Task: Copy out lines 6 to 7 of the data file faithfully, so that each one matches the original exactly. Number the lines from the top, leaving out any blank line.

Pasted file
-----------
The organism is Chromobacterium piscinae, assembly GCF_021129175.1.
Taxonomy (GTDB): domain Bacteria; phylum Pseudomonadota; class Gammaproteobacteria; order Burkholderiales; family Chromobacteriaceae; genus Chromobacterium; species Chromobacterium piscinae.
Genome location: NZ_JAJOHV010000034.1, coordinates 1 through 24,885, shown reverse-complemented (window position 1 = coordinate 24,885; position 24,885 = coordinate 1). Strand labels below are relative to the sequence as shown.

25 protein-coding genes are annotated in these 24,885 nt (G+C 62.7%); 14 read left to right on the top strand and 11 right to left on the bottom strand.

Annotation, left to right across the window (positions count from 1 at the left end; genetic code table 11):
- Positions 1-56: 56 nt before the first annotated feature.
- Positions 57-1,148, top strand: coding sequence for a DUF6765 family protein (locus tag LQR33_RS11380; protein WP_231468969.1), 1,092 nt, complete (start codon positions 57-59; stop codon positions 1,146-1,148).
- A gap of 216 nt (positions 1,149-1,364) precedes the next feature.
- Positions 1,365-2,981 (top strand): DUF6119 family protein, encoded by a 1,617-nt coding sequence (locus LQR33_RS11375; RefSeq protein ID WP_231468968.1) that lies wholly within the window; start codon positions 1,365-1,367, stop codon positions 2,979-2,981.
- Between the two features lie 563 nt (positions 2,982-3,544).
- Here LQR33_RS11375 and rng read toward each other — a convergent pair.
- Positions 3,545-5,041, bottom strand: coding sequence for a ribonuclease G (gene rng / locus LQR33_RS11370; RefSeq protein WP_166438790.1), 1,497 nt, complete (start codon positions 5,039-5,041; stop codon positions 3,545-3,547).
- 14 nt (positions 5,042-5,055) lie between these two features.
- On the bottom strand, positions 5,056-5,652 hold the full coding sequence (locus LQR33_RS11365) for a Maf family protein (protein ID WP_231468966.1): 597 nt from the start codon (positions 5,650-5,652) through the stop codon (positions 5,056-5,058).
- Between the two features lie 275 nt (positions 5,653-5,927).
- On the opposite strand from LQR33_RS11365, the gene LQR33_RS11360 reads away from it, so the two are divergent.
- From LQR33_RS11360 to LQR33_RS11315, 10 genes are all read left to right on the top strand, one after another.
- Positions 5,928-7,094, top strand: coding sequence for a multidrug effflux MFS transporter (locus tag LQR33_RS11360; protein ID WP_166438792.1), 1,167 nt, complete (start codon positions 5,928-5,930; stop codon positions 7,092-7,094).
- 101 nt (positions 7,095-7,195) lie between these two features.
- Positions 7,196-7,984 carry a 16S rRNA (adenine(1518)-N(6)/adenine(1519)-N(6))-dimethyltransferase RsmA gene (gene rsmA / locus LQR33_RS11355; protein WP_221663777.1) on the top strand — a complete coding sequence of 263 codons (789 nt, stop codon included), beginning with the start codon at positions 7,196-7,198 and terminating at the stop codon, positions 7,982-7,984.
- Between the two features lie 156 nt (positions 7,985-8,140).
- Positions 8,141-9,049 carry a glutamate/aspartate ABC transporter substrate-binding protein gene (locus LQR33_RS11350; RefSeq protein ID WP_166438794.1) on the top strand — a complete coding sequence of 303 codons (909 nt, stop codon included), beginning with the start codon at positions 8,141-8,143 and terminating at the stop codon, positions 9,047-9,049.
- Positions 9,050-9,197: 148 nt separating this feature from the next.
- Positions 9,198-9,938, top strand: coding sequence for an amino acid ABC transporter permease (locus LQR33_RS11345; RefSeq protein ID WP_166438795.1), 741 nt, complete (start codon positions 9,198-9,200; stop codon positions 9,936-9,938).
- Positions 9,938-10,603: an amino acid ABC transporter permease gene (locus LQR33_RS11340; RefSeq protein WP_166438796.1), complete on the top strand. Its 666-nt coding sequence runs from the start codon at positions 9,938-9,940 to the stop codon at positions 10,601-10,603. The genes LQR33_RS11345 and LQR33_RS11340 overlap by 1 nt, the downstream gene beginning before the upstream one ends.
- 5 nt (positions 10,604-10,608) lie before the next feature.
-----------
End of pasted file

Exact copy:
- Positions 1-56: 56 nt before the first annotated feature.
- Positions 57-1,148, top strand: coding sequence for a DUF6765 family protein (locus tag LQR33_RS11380; protein WP_231468969.1), 1,092 nt, complete (start codon positions 57-59; stop codon positions 1,146-1,148).